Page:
1912 – 2018
Words of Remembrance for Brother Patrick Power, FSC
Delivered by Brother Colman Coogan, FSC
Mass of Christian Burial
La Salle Hall, Ammendale, MD
April 9, 2018
Even to your old age, I am the same . . . I will bear you; it is I who will have done this, I who will continue and I who will carry you to safety.” – Is.46.4
Good morning. My name is Brother Colman Coogan, one who has known Brother Patrick for many years, often sharing residence with him. Today I am honored to offer these few reflections on his life.
On behalf of the Christian Brothers’ community, I wish to extend our sympathy to the members of the Power family, in particular to his nephews Chuck, Ray (wife, Sue), and Jim, also to his many former students and friends who are here today.
Few of us can recall from our acquaintances many who lived to the remarkable age of 100, to say nothing of Brother’s incredible 105 years. Aside from a remarkable DNA, Pat was able to outlive ten Popes, eighteen American Presidents, ten Superiors General, Countless provincials, principals, and probably, most of his students.
An alumnus from the first graduating class of his alma mater, Central Catholic High School, Pittsburgh, in 1931, he has survived as the oldest graduate from that illustrious group as well as to have achieved the honor of being the oldest living member of the Brothers’ Institute, worldwide, as a professed member for more than eighty-six years.
Brother Patrick joined the Brothers upon high school graduation. After formal religious studies, he trained at the Catholic University of America to acquire a Master’s Degree in the Classics (1935) which he taught for many years in various schools. Vivacious, entertaining, and intellectually gifted, as a teacher, he managed to bring life into what was too often referred to as a dead language, for it was the students who were important beyond the subject or grades.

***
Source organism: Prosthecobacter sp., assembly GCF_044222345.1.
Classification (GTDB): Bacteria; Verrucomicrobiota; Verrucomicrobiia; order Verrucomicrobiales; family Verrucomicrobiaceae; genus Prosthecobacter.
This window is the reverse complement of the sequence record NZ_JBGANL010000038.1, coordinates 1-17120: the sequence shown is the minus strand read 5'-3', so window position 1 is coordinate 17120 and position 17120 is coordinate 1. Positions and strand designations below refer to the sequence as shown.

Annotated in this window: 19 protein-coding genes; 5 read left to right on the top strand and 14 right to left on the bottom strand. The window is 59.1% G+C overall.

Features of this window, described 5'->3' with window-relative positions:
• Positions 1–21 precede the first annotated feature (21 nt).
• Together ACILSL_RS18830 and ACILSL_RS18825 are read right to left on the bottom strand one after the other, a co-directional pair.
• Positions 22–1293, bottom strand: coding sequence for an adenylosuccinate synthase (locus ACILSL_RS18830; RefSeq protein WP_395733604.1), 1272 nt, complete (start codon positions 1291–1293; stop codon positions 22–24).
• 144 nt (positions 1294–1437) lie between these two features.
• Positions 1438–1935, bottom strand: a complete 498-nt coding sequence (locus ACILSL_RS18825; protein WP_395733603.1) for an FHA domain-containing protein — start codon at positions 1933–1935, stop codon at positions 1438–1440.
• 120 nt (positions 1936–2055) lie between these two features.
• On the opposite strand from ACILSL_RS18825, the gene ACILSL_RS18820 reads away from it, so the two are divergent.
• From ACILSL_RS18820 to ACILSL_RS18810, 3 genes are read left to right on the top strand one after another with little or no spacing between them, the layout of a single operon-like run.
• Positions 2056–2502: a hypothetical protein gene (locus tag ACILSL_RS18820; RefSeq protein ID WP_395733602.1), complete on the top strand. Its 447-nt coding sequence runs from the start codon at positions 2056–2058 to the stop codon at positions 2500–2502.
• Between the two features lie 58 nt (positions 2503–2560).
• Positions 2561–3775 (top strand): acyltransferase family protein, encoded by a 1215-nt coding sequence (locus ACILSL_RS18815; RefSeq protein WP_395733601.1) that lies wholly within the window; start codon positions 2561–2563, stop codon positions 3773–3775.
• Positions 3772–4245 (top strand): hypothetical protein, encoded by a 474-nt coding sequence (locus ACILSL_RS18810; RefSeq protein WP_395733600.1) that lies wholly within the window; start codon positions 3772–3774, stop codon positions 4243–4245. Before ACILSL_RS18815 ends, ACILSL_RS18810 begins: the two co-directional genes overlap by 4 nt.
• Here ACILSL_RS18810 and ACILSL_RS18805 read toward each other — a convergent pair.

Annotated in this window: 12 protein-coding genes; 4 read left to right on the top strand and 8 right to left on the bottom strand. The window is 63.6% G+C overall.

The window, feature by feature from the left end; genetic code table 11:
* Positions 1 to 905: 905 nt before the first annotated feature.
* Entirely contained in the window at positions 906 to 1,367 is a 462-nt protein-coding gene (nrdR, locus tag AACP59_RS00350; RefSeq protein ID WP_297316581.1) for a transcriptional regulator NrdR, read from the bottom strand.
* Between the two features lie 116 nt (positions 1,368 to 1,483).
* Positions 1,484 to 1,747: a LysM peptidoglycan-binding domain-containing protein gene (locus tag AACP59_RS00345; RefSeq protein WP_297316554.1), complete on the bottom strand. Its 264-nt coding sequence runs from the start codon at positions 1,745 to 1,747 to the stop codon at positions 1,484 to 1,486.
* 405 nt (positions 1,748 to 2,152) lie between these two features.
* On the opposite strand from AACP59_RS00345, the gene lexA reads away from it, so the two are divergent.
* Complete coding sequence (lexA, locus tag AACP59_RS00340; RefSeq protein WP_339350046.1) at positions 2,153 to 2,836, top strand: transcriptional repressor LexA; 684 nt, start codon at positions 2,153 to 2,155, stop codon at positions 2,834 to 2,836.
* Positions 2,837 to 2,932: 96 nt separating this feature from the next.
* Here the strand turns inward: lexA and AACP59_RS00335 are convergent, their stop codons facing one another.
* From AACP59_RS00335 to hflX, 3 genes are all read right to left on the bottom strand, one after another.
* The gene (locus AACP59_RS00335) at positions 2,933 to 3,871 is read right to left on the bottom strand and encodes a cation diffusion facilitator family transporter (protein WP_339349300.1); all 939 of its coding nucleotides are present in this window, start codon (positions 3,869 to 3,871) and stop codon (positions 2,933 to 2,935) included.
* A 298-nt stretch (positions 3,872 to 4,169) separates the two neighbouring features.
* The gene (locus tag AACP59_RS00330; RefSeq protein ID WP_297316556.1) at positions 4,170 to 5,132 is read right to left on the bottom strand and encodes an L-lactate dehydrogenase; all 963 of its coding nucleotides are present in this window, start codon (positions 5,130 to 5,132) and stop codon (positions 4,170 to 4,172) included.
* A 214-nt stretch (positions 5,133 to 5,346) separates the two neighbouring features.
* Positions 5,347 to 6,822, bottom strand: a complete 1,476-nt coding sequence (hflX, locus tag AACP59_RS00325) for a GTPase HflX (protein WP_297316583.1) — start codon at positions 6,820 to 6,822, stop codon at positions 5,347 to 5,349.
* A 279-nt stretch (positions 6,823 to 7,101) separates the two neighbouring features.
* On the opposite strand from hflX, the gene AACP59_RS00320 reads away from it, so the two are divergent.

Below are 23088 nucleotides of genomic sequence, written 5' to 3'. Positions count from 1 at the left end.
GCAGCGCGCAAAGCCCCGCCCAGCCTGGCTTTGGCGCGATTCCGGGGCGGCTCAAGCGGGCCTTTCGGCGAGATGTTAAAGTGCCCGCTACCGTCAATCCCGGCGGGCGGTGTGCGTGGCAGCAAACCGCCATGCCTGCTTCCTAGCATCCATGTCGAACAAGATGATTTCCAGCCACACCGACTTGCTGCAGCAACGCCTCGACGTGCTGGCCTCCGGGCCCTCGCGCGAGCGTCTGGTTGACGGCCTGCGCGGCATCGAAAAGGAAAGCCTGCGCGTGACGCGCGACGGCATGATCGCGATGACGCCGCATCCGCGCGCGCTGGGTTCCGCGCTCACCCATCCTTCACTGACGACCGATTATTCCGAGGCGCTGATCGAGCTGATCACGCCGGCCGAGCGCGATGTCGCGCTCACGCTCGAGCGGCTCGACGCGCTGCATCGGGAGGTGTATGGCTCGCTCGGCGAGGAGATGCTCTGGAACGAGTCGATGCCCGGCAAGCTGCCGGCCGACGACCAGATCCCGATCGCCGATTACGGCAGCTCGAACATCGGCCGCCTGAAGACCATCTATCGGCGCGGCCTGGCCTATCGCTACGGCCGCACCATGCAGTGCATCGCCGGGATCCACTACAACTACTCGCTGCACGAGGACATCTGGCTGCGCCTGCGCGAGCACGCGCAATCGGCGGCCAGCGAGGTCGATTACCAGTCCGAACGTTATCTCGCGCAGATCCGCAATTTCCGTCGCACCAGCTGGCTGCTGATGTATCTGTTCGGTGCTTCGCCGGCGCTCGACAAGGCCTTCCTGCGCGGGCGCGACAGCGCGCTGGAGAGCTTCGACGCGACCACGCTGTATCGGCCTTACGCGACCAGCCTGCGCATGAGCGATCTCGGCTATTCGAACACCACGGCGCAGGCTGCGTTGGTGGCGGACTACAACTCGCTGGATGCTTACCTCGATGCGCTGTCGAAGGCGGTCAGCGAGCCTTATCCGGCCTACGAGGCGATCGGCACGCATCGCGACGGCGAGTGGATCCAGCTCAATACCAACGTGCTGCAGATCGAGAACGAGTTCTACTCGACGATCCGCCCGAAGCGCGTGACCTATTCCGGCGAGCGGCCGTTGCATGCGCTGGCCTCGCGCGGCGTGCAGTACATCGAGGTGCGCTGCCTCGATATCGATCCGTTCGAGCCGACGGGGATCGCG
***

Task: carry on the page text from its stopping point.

Athletically inclined, he excelled in tennis as well as being a golfer of note. Even in his last years he followed sports avidly on television. This has to be the first time in forty years for him to miss the Augusta Master’s.
Family and Pastoral Interests
During his life, Patrick made frequent reference to his parents, James and Mary (Quilter), emigres from County Kerry, Ireland, whose lives of faith and hard work made an indelible impression on him.
Then, there were his brothers and sister whose lives he followed closely, at times even caring for them in sickness and death. Family was incorporated into his everyday life, hence his fascination with genealogy which he detailed as far back as it could be recorded in the old country. He loved all things Irish.
As to personality, one can say that Pat seemed always to be on a mission, so to speak, outgoing, displaying an interest in everyone, greeting all with a smile. In community, he was a joy to live with. A progressive in politics and theology, he bristled at the Church’s hesitation to embrace the sweeping changes of Vatican II, commenting, “They don’t get the message, do they?” Whenever shown a kindness, his rejoinder was invariably, “Thanks a million.”
Retirement from teaching gave Patrick an opportunity to train as a Pastoral Minister (1981), expanding his interest to adults, especially those at the county’s Kane Hospital where he volunteered in hospice care. There,
even through the night, he would stay on to give a human presence to the dying elderly who had no one to sit with them as they crossed the threshold into life everlasting. He frequently volunteered as Eucharistic Minister to the county jail. More exceptionally, he was on the ministry staff at the huge Allegheny General Hospital where for years, he was the lone ministry representative on the graveyard shift to give comfort and solace to the dying and their families as well as to the staff.
The Prodigal Son